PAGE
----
Divine Joy is Our Strength — Zeph 3:14-20 — Dec 13, 2015

 

This week (ending 13 December 2015) I watched the TV personality Steve Harvey interview a young person struggling to find a job.  She said that she had put in 800 applications:  and that for her to find a job was a job in itself!  Steve Harvey said to her that his own motto for his evident success was this:  Although he had been through many difficult times, he always made it a priority to keep a positive attitude.  (Fortunately, that young woman he was talking to did get a job, just a few minutes after the discussion between the two of them.)

Jeremiah 8:10 (and John 15:11, and Ps 5:11) says that the joy of the Lord is our strength.  In both cases (the contemporaries Jeremiah, and our prophetic reading today, Zephaniah 3:14-20) God’s strength enabled those two prophets to bear their testimony in a difficult and contrary period.  Today’s Canticle (Isaiah 12:2-6) also comes from the same period:  “Surely, it is God who saves me; I will trust in him and not be afraid. For the Lord is my stronghold and my sure defense, and he will be my Savior.”

Our Zephaniah reading has a tremendously positive tone to it.  But this selection from the book of Zephaniah comes after a woeful couple of chapters before it.  The woeful part and the positive ending both fit in with a particular historical setting:  That of a declining nation of Israel just before the reforms of King Josiah.   The joy of the Lord was the strength of Jeremiah, Zephaniah, Amos, Isaiah, and also (later on) John the Baptist (Luke 3:18).

Joy is the theme of the third Sunday of Advent: particularly, the joy of the Shepherds.

This echo of the joy of the Lord being our strength in times of difficulty appears again in Church History: for we remember St Ambrose about this time (Dec 7th).  Ambrose gave his wealth to the poor and wrote a number of (perhaps 20) hymns that are still in our hymnal (after 1600 years), particularly the world famous canticle, Te Deum, which we read weekly at Morning Prayer.  

Ambrose became the Bishop of Milan by acclamation; he converted the great Augustine; he was very influential in community affairs; and he died in 397 AD/ CE. He is called one of the great four Latin doctors of the church.

As it was for all of those people – Steve Harvey, Isaiah, Zephaniah, Amos, Jeremiah, John the Baptist and St Ambrose – so too the joy of the Lord can be your strength and my strength.  This is very relevant in this time when there are so many fears and anxieties that swirl around us in violence and in the decline of the atmosphere (climate change).  The joy of the Lord is our strength.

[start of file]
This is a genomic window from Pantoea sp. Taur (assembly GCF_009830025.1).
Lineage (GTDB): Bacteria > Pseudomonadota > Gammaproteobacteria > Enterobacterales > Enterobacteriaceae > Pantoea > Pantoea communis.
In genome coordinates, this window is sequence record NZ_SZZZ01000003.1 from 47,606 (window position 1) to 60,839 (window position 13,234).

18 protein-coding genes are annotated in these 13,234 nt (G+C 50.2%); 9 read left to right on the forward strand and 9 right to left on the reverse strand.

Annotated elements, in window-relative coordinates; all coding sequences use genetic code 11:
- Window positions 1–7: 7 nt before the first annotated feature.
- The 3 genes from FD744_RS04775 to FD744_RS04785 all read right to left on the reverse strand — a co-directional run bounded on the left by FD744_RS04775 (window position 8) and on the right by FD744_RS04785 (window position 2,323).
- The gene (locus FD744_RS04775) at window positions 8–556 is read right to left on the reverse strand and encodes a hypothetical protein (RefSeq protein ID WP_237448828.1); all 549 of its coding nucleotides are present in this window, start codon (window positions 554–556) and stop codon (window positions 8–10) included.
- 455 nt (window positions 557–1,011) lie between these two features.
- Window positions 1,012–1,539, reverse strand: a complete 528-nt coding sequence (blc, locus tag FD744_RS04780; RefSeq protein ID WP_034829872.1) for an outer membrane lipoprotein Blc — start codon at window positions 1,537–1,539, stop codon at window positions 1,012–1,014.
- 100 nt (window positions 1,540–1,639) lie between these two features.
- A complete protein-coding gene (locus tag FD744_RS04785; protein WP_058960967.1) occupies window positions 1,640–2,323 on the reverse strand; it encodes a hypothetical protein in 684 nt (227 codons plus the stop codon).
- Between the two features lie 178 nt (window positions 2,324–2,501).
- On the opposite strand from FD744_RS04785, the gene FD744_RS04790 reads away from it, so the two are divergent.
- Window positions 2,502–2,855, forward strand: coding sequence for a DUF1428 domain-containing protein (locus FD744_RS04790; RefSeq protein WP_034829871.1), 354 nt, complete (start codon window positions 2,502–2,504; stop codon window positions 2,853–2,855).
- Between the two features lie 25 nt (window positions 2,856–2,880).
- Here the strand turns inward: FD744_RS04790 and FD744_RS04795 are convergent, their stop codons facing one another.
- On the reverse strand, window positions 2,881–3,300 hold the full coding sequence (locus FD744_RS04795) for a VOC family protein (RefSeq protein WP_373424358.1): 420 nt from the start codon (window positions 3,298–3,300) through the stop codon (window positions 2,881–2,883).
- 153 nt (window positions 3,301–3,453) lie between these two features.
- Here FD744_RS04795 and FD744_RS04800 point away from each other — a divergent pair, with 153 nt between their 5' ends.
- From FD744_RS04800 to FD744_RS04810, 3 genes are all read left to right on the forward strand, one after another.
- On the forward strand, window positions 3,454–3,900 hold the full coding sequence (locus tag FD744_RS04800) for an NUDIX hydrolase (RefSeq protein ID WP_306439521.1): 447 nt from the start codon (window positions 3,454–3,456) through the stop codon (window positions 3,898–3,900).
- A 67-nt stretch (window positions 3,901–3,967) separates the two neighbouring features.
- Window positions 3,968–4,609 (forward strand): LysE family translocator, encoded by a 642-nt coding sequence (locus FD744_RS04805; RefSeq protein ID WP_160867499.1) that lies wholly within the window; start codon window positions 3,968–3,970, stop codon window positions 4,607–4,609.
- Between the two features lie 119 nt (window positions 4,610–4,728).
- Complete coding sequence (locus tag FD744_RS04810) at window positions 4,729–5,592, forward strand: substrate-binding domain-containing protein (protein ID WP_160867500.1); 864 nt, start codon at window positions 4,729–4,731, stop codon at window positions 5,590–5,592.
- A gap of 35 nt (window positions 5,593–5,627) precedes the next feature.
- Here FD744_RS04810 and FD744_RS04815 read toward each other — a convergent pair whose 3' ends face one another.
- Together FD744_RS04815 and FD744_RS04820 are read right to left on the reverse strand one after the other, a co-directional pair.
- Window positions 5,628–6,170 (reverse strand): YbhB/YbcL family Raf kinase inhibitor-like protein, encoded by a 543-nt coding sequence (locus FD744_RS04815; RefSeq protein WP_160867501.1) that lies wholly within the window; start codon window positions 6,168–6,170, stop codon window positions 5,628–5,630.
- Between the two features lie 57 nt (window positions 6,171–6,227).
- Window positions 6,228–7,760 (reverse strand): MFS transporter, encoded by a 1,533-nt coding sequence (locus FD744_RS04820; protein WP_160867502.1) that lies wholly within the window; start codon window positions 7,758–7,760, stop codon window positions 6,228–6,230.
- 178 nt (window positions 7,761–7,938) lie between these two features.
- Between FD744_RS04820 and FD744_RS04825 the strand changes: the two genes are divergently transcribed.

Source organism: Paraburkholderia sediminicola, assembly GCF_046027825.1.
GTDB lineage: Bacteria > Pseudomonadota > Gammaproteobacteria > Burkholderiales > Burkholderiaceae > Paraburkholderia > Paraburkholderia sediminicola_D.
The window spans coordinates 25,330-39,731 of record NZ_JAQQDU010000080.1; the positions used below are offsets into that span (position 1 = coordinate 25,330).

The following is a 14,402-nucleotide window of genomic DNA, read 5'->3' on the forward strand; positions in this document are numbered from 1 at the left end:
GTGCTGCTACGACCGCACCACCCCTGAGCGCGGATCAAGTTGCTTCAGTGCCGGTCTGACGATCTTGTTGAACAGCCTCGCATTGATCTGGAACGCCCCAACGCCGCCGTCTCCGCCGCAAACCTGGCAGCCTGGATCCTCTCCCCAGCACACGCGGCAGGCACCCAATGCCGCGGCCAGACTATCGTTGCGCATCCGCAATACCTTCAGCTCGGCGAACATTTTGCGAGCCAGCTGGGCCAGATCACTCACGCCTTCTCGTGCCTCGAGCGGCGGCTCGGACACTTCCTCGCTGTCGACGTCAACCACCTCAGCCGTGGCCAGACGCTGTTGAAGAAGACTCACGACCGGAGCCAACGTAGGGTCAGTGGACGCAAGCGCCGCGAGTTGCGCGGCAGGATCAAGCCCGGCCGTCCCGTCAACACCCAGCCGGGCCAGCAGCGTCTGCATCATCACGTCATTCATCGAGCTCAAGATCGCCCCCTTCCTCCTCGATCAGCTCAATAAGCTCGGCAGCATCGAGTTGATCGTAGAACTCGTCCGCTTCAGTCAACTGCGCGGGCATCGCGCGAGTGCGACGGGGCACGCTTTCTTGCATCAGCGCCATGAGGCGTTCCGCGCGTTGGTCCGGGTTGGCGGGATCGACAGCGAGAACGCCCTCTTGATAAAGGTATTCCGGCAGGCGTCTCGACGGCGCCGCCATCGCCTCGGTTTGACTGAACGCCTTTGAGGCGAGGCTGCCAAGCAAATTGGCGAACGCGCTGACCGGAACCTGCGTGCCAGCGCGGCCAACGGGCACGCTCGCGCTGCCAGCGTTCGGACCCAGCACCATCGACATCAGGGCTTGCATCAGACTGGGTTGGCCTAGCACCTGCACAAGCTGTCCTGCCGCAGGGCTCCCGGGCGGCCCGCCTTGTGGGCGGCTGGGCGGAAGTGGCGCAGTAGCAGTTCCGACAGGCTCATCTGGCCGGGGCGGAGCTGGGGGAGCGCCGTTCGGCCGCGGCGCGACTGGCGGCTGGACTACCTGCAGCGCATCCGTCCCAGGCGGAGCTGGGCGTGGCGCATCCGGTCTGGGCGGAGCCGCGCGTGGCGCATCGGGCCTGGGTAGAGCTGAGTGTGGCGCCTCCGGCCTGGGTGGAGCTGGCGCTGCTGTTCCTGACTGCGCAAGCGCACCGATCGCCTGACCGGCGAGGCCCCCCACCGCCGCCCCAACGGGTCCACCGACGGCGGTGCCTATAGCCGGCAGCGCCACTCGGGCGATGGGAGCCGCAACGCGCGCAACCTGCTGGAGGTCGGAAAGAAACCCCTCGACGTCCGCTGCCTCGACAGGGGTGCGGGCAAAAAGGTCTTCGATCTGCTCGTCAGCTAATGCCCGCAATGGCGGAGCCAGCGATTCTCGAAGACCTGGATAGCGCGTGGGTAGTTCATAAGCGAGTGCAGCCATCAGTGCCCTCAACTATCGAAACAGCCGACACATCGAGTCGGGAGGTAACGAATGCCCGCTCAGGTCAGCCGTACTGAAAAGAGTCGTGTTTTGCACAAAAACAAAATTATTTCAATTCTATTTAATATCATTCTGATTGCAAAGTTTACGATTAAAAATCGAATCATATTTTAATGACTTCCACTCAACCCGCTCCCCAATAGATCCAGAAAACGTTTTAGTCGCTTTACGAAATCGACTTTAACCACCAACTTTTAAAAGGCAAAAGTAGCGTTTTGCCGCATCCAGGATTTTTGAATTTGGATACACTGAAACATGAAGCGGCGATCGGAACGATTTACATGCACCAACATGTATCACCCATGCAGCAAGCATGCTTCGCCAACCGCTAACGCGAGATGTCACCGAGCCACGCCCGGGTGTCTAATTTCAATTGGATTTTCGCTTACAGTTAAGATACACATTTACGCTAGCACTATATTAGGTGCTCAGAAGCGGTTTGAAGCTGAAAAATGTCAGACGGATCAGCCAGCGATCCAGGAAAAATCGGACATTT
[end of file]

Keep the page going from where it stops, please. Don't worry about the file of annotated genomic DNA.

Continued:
Just as we may borrow from God’s faith when our faith is too small, borrow from God’s forgiveness when our forgiveness is too little, so we may borrow from God’s joy when our joy is lacking.  Approaching the crucifixion, the ‘Suffering Servant’ Jesus himself was strengthened by the joy or satisfaction that lay before him (Isa 53:11).

As we journey through Lent, we journey through life strengthened by the joy of the Lord, and it enables us to continue to act in faith and in joy.

Let’s read Ambrose’s hymn, the Te Deum together.  Let’s appreciate again the great wonder that resonates in these words which are so fitting for the season of Advent:

Canticle 21    You are God   Te Deum laudamus (Book of Common Prayer page 95)

You are God: we praise you;
You are the Lord; we acclaim you;
You are the eternal Father:
All creation worships you.
To you all angels, all the powers of heaven,
Cherubim and Seraphim, sing in endless praise:
Holy, holy, holy Lord, God of power and might,
heaven and earth are full of your glory.
The glorious company of apostles praise you.
The noble fellowship of prophets praise you.
The white-robed army of martyrs praise you.
Throughout the world the holy Church acclaims you;
Father, of majesty unbounded,
your true and only Son, worthy of all worship,
and the Holy Spirit, advocate and guide.

You, Christ, are the king of glory,
the eternal Son of the Father.
When you became man to set us free
you did not shun the Virgin’s womb.
You overcame the sting of death
and opened the kingdom of heaven to all believers.
You are seated at God’s right hand in glory.
We believe that you will come and be our judge.
Come then, Lord, and help your people,
bought with the price of your own blood,
and bring us with your saints
to glory everlasting

 

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